Hummingbirds sometimes become entangled in spider webs, particularly those fashioned by orb-weavers. The spread of the alien Joro spider throughout north Georgia has raised the concern of hummingbird fanciers that hummingbirds will become entrapped by this large spider’s huge, sticky webs. Although hummingbirds snared in webs often die, I am not aware of any evidence that suggests spiders actually eat ruby-throated hummingbirds in the Peach State. That being said, some large South American spiders are known to prey on hummingbirds.
The only fish thought to be a potential hummingbird predator is the largemouth bass. On rare occasions, hummingbirds have even been found in the stomachs of this popular game fish. (I wonder if a lure imitating a hummingbird has ever been marketed?)
Large frogs also will catch hummingbirds. In Georgia, frogs such as the bullfrog are big enough to eat a hummingbird.
Georgia’s lizards do not pose any danger to hummingbirds. But that’s not the case outside of the U.S., where lizards and snakes pose serious threats.
About a year ago, a homeowner living in southern Mexico responded to a blog that appeared in the TERN-sponsored blog backyardwildlifeconnection, which I write. The homeowner said that a large lizard named the Mexican spiny-tailed iguana eats hummingbirds at their feeders.
The person went on to say that a pair of ferruginous pigmy-owls has been living in a tree growing near their house. However, ever since the owls fledged two young from a nest in the tree, the owls had been seen taking more than 10 hummingbirds.
A number of birds prey on hummingbirds. Small hawks such as the northern kestrel and the sharp-shinned and Cooper’s hawk are the species most likely to catch a hummingbird.
Several years ago, a woman living in St. Marys told me about seeing a small hawk that she thought was an American kestrel catch a hummingbird flying across her backyard. It seems that while convalescing with a broken leg, she spent considerable time watching the hummingbirds feeding in her yard. One late-summer day, as she was enjoying the birds’ aerial acrobatics, she noticed a rotund hummingbird (apparently laden with fat to fuel its fall migration) flying near a feeder. Seemingly out of nowhere, the small hawk swooped in, grabbed the ruby-throat and quickly vanished.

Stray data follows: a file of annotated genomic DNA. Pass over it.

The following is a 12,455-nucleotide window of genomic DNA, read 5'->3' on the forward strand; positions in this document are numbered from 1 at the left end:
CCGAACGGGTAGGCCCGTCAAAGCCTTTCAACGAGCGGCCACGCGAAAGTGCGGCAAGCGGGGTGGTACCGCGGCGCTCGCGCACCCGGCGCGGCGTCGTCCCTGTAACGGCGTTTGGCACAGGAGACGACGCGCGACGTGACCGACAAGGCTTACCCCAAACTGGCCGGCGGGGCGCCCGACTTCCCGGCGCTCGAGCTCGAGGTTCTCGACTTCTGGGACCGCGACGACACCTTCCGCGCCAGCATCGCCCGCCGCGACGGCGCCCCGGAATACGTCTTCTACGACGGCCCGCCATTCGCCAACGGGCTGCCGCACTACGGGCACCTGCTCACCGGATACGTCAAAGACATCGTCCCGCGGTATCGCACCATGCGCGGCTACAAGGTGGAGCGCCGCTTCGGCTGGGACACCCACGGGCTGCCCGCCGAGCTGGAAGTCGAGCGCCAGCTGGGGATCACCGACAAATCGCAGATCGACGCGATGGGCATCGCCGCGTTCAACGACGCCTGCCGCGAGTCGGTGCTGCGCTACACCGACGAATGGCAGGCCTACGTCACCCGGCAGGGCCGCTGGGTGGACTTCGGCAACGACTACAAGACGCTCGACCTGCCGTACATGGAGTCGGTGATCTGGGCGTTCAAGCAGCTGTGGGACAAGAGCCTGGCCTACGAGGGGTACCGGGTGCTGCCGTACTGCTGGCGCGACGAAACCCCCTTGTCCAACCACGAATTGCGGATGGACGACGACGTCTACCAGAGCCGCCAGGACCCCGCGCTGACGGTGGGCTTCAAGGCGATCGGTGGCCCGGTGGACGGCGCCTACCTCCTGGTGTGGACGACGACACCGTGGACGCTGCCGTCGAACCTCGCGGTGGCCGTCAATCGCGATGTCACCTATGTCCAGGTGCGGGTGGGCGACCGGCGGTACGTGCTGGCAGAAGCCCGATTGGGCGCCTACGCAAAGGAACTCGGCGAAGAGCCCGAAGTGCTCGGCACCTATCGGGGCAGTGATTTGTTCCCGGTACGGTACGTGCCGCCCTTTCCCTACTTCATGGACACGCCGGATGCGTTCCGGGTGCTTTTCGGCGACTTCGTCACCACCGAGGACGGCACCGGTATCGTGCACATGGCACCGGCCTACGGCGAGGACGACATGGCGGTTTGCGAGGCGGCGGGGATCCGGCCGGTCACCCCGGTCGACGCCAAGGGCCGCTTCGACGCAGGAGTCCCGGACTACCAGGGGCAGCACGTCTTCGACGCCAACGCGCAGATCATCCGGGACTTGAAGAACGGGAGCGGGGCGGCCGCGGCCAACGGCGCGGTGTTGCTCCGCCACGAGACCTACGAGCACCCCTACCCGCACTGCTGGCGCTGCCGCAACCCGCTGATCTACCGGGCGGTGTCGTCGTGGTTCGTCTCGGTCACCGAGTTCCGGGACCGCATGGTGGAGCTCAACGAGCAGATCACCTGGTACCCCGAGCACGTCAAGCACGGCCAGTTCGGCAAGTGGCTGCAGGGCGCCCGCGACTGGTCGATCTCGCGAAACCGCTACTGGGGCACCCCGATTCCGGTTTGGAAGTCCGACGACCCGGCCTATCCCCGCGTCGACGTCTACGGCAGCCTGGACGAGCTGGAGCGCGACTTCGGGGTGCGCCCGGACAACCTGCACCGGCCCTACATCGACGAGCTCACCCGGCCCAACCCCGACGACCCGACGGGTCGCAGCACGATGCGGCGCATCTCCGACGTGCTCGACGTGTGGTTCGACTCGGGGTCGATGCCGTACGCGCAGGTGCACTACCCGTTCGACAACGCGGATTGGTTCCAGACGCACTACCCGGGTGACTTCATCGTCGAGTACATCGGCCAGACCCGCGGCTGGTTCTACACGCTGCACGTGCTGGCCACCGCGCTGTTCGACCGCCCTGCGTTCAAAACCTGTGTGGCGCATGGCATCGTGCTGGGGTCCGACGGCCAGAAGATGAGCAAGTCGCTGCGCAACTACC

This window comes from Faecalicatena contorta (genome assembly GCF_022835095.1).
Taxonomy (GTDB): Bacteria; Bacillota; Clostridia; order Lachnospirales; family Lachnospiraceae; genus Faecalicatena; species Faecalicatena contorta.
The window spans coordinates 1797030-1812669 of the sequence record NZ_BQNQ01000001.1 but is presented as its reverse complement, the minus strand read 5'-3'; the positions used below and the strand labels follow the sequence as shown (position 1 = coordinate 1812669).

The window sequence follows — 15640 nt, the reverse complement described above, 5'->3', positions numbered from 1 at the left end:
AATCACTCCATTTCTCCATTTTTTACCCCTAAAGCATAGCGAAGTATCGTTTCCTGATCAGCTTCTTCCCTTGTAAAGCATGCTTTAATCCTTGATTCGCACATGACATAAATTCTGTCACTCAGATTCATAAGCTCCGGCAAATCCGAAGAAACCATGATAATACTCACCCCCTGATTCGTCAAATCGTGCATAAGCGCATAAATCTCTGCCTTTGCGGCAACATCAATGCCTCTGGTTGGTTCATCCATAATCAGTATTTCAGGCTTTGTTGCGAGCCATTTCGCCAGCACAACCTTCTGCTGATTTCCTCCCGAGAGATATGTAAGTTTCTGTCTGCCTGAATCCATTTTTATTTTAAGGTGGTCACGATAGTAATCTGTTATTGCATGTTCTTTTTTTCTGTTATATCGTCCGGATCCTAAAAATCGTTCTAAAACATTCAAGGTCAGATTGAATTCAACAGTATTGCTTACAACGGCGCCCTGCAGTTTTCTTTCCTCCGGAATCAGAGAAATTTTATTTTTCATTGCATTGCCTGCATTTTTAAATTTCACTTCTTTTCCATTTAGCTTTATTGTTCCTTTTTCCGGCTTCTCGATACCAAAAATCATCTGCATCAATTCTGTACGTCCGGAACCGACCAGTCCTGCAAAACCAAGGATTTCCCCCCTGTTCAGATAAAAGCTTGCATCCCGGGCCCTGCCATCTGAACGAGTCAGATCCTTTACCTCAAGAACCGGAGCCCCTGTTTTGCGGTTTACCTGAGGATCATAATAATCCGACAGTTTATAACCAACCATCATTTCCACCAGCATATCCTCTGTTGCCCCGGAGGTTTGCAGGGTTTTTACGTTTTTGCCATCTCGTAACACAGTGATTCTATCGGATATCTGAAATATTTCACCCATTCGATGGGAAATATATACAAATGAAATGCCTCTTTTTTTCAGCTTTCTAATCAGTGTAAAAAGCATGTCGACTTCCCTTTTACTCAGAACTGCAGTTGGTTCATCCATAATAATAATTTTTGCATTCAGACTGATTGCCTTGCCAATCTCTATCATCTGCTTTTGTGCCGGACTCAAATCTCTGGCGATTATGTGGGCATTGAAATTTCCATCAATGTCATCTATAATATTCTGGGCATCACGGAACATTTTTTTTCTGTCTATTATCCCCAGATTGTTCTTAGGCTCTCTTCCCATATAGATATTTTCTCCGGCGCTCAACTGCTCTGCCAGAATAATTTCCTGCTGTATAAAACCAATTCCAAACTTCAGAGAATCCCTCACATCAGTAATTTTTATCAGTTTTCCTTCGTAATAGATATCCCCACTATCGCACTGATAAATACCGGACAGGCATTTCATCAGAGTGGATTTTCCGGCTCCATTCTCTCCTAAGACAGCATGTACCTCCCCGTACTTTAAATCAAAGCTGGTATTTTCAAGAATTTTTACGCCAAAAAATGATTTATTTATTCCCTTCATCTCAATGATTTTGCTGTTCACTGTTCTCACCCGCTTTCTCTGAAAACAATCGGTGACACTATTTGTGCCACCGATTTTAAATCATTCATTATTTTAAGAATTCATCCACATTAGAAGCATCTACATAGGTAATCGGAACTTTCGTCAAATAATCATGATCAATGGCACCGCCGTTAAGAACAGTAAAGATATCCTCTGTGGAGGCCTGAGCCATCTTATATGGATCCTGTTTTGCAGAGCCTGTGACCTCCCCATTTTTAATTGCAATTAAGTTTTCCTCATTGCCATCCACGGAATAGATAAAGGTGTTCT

Some of the more unusual avian predators include owls, grackles, blue jays, herons, tanagers, loggerhead shrikes and even gulls.
If that lineup of potential predators is not enough, the venom in bee and wasp stings can kill hummingbirds. Of course, as you might imagine, they cannot eat hummers.
Predation is going on in our yards 24-7. It is an integral part of nature. For example, biologists estimate that some 96 percent of all terrestrial birds eat insects at some time during their lives.
However, since most of it takes place out of sight, we tend to blot it out of our minds. But when you do think about it, even hummingbirds are predators: They regularly eat tiny spiders and small insects. Focusing on this fact, and the realization that snake predation on rubythroats is rare, should make it easier if you do have the rare opportunity to see a snake
Terry W. Johnson is a retired Nongame program manager with the Wildlife Resources Division and executive director of The Environmental Resources Network, or TERN, friends group of the division’s Nongame Conservation Section. (Permission is required to reprint this column.) Learn more about TERN, see previous “Out My Backdoor” columns, read Terry’s Backyard Wildlife Connection blog and check out his latest book, “A Journey of Discovery: Monroe County Outdoors.”